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# Flight Planning

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I have had ground school years back but still remember most of the stuff pretty well. I would like to be able to fill out a VFR flight plan form correctly without guessing. Figuring out (time = speed x distance) problems are easy but I am having trouble with the climb. I guess my ground school was not adapted for higher performance aircraft. Here in Indiana climbing from local airports to 4000 feet or so the performance will not change too much. Using a higher powered twin going from 4000msl to 14000msl climb rate can change quite a bit. How do I properly estimate using math. I have current winds aloft and winds at the surface. I can determine my initial climb rate from the POH charts but I know my performance will change over time. I do not know how to figure this out for each flight level in the winds aloft forcast because these charts are asking for density altitude. I am not sure how to figure out pressure altitude unless I am already at a altitude.Climbing at a constant speed, consistent power setting, something else has to change. Rate of climb and distance to top of climb.Climbing at a constant speed, consistent distance, and climb rate I will reach my top of climb at the same time but I will have to lower power output at lower altitudes and increase power output as I get to higher altitudes.I was told in ground school that you want to get up to higher altitudes as quick as you can comfortably to increase aircraft performance and safe fuel. Do you guys know of a good formula to estimate time off to top of climb.Tell me about decent too.I am probably just making this too complicated. I was just wondering if there was a way to figure it out instead of guessing or from previous knowledge. The aircraft I am using is a PA-30 from EaglesoftThanksWill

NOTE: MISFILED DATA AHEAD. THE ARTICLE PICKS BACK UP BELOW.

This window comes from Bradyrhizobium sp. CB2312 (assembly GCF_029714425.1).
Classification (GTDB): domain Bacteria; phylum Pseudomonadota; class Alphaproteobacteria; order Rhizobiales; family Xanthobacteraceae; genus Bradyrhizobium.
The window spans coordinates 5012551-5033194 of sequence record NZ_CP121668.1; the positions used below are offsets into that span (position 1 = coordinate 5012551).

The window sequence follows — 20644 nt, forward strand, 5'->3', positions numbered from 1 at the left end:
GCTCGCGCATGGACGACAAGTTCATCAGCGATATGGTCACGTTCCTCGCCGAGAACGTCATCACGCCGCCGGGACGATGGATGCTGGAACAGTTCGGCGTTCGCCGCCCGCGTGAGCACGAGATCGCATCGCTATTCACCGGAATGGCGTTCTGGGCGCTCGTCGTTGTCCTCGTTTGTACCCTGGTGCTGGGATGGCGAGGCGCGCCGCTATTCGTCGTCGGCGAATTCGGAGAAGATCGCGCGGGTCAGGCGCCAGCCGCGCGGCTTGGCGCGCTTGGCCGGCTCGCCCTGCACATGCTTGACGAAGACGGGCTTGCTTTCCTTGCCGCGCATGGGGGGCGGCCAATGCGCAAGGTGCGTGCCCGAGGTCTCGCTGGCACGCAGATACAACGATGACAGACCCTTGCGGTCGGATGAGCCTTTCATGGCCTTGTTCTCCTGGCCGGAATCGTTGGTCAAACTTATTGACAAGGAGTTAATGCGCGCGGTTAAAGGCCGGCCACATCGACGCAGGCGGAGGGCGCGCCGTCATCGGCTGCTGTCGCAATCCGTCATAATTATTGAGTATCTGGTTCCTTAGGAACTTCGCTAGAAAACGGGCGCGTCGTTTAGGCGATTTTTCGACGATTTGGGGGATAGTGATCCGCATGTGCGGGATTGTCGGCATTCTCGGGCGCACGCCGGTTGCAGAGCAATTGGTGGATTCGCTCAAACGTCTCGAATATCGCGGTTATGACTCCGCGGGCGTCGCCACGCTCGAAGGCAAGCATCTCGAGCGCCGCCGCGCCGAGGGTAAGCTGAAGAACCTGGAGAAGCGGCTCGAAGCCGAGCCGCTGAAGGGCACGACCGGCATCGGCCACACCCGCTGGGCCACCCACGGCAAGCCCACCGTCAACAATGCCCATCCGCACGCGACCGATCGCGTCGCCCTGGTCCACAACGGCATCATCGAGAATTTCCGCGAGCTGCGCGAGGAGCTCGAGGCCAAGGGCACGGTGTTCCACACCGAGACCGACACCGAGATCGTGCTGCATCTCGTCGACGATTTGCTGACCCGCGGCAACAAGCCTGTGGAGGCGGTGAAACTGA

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Ok ahm, I'm not quite familiar with the PA-30 but I have flown a few PA-28s and -34s. Referring to the -34, I know there are charts for climb rate, for both engines and one engine out. Can't remember from the top of my mind if they go up to altitude though. I believe they did, but I will re-check in the POH, can do that earliest next week unfortunately.Anyways, if I understand correct you also want to know how to get pressure and/or density altitude.To get pressure altitude, you need to know current QNH. Basically pressure altitude is your altitude above 1013.25 hPa standard pressure (QNE). So first thing you need to know is how much QNH differs from QNE. Then you know every hPa equals around 30 feet of altitude (I was told 27' when you're really close to the ground, but since the value increases with altitude, 30' might be a good one to start with). So:Pressure Altitude = (1013 - QNH) * 30' + Indicated AltitudeExample, let's say QNH is quite low around 985 and your altimeter shows 16500 feet.1013 - 985 equals 28 hPa, which is about 840' (28 hPa * 30 ft/hPa). These add up to the 16500 on your altimeter, which is set to QNH 985. Sums up to ~17340 feet pressure altitude. Makes performance worse quite a bit. Is the PA-30 turbocharged? The PA-34 I used to fly was turbocharged and would usually climb at a pretty constant 1200-1400 fpm up to 10k', which is anyways the highest I went by that time. Didn't have the need to go higher (unfortunately!). :( Should double that next time and see how she does up there haha!Density altitude furthermore changes with deviations from standard temperature. Under ISA conditions temperature decreases 2